At a meeting, held at New Orleans on the 22d, an Association was organized to promote concert among the Southern States, and organize military companies throughout Louisiana, with a view to secession…

…A citizen’s meeting of all parties was held on the 26th, in Louisville. It passed resolutions to insist on the execution of the Fugitive Slave law and stay in the Union.

Several candidates for the South Carolina Convention repudiate the idea that any free State can join the Southern confederacy…

…It is said the Kansas troubles give the President much perplexity, and they will probably, still further increase the animosity of the Cotton States against the North…

– Sonoma County Journal, December 14 1860



With this number of the Democrat, our readers will find a supplement, containing that all-important paper, the Annual Message of the President of the United States…The Message was telegraphed from St. Louis to Fort Kearny, where it overtook the Pony Express. Its transmittal to the press of the State was effected in the short time of twelve days…

– Sonoma Democrat, December 27 1860


…The personal friends of the President say it is absolutely decided not to reinforce Fort Sumter, because sending more troops there would tend to produce irritation, and reinforcements are unnecessary…

– Sonoma Democrat, February 7 1861


The Pony Express, with St. Louis dates to February 2d, arrived at Fort Churchill Feb. 15th.

St. Louis, Feb. 2d.
…The condition of compromise is still under discussion in both branches of Congress, but no action has yet been had indicating the probable result, through [sic] chances of compromise are materially strengthened.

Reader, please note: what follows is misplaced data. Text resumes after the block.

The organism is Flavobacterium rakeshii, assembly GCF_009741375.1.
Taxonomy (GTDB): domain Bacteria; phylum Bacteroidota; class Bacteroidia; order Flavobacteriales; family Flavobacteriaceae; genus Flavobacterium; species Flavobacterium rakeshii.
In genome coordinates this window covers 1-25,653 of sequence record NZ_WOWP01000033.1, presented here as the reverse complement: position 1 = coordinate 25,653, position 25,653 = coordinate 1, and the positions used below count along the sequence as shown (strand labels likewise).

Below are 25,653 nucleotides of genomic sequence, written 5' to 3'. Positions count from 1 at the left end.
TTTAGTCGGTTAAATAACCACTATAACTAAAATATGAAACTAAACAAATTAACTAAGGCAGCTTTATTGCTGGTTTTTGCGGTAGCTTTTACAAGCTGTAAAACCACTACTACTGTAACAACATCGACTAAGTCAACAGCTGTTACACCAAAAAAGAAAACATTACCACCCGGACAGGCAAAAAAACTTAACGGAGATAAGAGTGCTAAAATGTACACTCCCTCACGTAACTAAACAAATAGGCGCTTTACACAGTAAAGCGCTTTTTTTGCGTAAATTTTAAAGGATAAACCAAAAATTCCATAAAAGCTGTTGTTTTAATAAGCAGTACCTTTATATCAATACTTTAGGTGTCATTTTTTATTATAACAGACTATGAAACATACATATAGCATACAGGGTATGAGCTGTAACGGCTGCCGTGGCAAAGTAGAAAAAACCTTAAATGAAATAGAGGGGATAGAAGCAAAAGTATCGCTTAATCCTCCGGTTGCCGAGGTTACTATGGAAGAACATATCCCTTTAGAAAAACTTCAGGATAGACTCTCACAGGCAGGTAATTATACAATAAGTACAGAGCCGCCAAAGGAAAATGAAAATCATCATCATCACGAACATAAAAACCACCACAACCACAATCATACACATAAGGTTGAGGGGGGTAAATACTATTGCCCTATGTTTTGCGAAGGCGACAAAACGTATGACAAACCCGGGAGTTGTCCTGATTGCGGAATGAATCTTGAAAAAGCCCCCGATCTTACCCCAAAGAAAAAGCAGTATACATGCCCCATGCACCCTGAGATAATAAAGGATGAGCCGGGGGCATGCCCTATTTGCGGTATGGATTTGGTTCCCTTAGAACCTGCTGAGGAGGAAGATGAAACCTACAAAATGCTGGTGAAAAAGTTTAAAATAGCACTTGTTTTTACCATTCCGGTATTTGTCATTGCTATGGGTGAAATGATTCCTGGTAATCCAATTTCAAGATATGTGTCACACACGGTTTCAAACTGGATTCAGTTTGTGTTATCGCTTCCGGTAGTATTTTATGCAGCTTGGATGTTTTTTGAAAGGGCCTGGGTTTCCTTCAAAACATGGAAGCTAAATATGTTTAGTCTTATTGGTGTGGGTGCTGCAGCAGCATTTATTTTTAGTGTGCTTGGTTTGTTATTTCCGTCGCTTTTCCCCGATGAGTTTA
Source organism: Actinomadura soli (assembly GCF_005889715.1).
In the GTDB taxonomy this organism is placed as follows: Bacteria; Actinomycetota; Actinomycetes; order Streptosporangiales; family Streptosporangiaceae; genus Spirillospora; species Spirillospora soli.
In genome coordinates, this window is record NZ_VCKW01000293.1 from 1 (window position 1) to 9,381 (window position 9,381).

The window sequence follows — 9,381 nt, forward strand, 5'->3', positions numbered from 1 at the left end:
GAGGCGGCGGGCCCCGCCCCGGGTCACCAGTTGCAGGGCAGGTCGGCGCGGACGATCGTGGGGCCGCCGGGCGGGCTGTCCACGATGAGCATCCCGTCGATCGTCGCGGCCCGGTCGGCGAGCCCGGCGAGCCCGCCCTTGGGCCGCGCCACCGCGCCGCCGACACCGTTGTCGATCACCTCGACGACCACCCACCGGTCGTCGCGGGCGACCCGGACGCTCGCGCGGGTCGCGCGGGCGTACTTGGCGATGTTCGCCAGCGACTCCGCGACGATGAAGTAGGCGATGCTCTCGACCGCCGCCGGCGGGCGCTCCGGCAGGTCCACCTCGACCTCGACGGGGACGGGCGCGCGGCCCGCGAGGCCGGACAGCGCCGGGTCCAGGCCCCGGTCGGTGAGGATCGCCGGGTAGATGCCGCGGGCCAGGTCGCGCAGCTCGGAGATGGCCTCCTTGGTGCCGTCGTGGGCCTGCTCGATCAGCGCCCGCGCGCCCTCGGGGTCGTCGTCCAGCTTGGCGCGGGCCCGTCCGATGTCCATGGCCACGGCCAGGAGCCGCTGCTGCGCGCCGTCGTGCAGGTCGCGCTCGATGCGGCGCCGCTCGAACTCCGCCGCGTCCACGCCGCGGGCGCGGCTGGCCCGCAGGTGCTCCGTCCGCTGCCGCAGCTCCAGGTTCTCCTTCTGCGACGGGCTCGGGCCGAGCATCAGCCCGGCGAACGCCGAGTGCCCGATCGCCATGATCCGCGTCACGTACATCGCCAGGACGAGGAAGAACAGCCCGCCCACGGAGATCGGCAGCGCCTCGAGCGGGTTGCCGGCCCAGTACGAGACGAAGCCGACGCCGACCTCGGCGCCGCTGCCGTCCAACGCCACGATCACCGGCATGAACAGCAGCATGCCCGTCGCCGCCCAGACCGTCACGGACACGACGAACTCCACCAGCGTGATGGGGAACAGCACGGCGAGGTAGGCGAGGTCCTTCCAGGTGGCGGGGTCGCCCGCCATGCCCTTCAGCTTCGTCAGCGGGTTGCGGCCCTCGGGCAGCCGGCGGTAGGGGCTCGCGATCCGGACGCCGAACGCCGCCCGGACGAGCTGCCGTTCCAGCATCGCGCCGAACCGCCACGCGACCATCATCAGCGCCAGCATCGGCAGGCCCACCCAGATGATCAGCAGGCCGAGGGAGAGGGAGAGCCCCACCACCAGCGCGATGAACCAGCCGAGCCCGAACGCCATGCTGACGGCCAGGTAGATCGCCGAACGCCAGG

On Thursday Seward made another great speech, inculcating the idea of the Union being paramount to party and all other considerations, and denouncing at once secession or revolution, coercion or defiance, and speaking of war as the last resort and one to be deplored. He expressed the opinion that all the difficulties would be amicably settled, in which opinion Douglas concurred.

Mason insisted that Seward’s speech was one of battle, blood and destruction, which was replied to by Seward. Great interest is now attached to the Convention which is to assemble at Washington on Monday next, as most likely to afford a solution of the present embroglio.

– Sonoma Democrat, February 21 1861


The Pony Express furnishes us with St Louis dates to the 5th inst. Notwithstanding the “rumors” relative to the doings of the Secessionists, are strongly tinctured with “sensation,” we yet have a strong and abiding faith in the perpetuity of the Union, and will not abandon the hope that the difficulty will be brought to a close without resort to arms…

…The Mint and Customhouse at New Orleans, and the revenue-cutter Lewis Cass, at Mobile, have been seized by the State authorities without resistance. The matter was made the subject of a special meeting of the Cabinet. There was $350,000 in the Mint.

There are flying rumors, as yet unconfirmed, that there has been fighting at Pensacola; and that Fort Sumter had been reinforced, and attacked by the State forces of South Carolina…